Thursday, March 8, 2012

Gamemaster’s Guidepost: My Character Creation process, Part II



I’d like to go ahead and finish up my talk on my personal character creation process for my games, as before, I usually only run GURPS (I‘ve been known to run Chaosim’s Elfquest though…) so this is more or less specific to that system.

When I last left off I had finished describing the first process of character creation for my games, which is the ‘fluff’ of your character. Next comes the ‘crunch’, and I always find the crunch much more fun, but that’s just a personal preference.  I like creating characters, I like seeing how amazing the GURPS system is, how well it conforms to whatever idea or concept you have, I like to confirm the ‘Generic’ and ‘Universal’ aspects of the system name. Some decry that GURPS isn’t truly universal because it doesn’t do things like ‘True Invincibility’ or ‘Infinite Power Replication’, it would be difficult (but not impossible) for instance to build someone like Superman or Peter Petrelli from Heroes (early seasons) because essentially they have ‘infinite’ power and infinite in GURPS requires infinite points. I never really thought characters like that were fun anyways so it doesn’t bother me.

The first thing I do is to determine the modified point total after taking into account the bonus points from any fluff the player has put together for his character. And if the point total varies in the intended campaign (which I and my players like to do often) now is when the player will determine that, usually by a simple die roll. For example, a base 50 plus 1d x 50 for a range of 100 to 350. From there it’s a simple matter of matching the character traits to the character’s fluff. I like my player’s to take as many disadvantages as are appropriate to their character, I think that disadvantages as much as advantages truly make a character COME ALIVE. After the selection of traits comes equipment, which I personally feel takes even longer than the process of creating a character. All and all I find that creating a single character my way takes approximately 10 to 14 hours, but once it’s done the character can last for years, for instance L.A. (@deathsbard) has a character that we created back in 2006 that she is still playing and using, the character has of course grown from the original design as all RPG characters do but the point is she still has her character and the thoughtful planning that went into the design has all but insured the character’s concept and continued use.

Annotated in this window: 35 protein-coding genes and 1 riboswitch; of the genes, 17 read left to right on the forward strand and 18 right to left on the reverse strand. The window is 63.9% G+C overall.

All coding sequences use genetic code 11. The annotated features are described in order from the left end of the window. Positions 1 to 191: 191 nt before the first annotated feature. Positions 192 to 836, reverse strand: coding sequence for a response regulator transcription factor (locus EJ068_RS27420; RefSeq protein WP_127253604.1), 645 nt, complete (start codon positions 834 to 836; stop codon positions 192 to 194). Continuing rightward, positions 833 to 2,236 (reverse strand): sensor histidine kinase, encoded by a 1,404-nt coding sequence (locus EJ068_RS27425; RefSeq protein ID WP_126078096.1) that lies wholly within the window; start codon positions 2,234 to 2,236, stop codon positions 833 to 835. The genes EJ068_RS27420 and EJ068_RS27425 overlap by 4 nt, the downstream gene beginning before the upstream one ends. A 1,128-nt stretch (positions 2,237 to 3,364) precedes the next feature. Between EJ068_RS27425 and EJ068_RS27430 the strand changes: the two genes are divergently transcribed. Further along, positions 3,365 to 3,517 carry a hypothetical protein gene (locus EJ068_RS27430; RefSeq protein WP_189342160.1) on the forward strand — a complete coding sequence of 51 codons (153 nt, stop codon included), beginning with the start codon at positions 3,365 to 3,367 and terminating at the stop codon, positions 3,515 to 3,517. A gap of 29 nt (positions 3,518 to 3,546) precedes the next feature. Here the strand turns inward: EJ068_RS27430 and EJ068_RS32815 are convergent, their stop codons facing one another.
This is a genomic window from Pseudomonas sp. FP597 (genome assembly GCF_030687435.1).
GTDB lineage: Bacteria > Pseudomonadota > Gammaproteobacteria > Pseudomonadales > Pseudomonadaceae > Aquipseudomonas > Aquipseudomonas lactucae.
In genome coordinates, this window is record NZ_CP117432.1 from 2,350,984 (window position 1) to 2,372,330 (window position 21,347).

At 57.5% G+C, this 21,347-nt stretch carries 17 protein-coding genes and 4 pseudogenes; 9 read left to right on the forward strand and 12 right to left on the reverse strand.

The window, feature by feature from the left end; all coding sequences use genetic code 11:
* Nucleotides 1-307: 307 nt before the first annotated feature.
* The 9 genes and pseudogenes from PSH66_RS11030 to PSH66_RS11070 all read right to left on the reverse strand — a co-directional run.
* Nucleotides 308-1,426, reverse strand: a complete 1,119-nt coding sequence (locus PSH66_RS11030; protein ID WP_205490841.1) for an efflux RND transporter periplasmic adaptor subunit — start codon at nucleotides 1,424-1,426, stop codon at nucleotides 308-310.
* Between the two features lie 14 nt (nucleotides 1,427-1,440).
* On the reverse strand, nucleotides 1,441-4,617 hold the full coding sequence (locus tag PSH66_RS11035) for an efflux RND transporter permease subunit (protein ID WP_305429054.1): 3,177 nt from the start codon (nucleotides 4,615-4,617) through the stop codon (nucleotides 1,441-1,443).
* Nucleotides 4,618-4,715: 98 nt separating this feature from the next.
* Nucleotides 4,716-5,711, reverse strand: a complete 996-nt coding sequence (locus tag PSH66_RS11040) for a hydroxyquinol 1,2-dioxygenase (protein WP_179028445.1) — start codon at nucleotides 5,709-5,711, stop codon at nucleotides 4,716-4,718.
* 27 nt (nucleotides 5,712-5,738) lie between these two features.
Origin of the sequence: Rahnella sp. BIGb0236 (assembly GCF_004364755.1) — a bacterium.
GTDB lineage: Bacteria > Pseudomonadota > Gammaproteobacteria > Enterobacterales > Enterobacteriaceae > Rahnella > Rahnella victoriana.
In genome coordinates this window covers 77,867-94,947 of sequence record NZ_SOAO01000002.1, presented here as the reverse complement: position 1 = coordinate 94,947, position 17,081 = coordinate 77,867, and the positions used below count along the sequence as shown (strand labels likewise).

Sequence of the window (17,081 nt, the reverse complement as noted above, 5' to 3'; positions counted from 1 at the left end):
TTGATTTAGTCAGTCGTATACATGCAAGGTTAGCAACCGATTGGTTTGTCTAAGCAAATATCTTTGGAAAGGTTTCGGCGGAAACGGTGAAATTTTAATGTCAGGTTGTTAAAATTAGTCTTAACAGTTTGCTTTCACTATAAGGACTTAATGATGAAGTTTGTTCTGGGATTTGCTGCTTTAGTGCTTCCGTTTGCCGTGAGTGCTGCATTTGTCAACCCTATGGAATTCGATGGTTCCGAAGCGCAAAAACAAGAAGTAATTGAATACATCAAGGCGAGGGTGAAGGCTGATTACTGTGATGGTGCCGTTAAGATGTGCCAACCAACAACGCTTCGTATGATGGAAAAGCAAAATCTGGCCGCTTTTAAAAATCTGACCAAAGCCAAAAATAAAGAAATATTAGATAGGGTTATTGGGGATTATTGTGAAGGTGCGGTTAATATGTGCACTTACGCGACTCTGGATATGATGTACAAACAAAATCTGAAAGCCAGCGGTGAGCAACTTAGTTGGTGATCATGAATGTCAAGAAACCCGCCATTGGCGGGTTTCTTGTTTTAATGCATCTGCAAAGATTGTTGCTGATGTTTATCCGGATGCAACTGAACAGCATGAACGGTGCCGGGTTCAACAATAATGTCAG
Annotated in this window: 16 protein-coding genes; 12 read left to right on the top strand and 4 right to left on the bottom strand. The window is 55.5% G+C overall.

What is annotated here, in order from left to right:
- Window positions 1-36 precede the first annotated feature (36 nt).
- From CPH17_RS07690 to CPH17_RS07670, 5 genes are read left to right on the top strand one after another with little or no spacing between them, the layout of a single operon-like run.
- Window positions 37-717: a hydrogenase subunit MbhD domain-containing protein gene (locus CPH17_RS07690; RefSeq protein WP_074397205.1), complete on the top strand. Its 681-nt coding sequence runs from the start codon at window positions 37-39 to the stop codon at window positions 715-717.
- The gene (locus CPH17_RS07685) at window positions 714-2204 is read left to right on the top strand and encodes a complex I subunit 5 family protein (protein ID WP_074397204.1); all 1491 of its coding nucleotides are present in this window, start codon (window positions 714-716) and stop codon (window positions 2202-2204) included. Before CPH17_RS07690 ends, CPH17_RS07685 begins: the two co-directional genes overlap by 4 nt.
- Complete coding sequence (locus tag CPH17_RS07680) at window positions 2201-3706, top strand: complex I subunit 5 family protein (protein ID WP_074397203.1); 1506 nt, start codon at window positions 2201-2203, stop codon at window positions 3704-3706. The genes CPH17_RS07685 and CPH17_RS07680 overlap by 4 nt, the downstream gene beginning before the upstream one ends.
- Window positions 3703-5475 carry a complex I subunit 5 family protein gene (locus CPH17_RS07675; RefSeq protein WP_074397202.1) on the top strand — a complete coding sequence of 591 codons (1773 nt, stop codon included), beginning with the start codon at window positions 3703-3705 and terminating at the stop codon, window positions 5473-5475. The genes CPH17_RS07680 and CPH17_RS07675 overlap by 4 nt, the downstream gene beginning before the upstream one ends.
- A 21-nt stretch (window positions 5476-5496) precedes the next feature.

2 comments:

  1. I commented on P I, and was floored by the revelation on P II that chargen for you takes 10-14 hours! Again, I'm new to GURPS, and while I am coming to understand the very nature of a fully fluffed and crunched character prior to any game play, I cut my teeth in the sense that a character could be hacking within 60 minutes of inception.

    I have a very seasoned GURPS player (six folks have committed to playing in my made from scratch home grown Dystopian Adventure. We haven't yet met in person but will in two weeks) that has offered to be my sous GM for book keeping and Adversarial NPCs. He says the players should be able to fully develop a PC via email??

    Going back to my earlier days as DM. While we did get characters up and running in no time, I always would then schedule a solo campaigning session one on one for the most part with each player. This allowed a pretty deep immersion into building the background narrative for the PC. This could happen at 1st - Xth level.

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  2. Oh GURPS can dish out a character in about 60 to 90 minutes depending on the genre and how much worked material there is. But I go into insane *depths* to set up the character sheet for easy updating later on (I do everything digitally, its just easier record-keeping in my humble opinion). And yes, you can easily develop a PC via mail. It's how I do it usually. Having a good Adversary is vital for groups larger than four players and (IMHO) necessary for those with 6 or more. I personally have a distaste for solo gaming and do my best to weave the stories of each of the characters together. Even if a particular section of the game is going to be "solo" I require all my players to be there anyways. It's good for team-building and makes it so I don't have to repeat what may or may not have happened to a individual PC.

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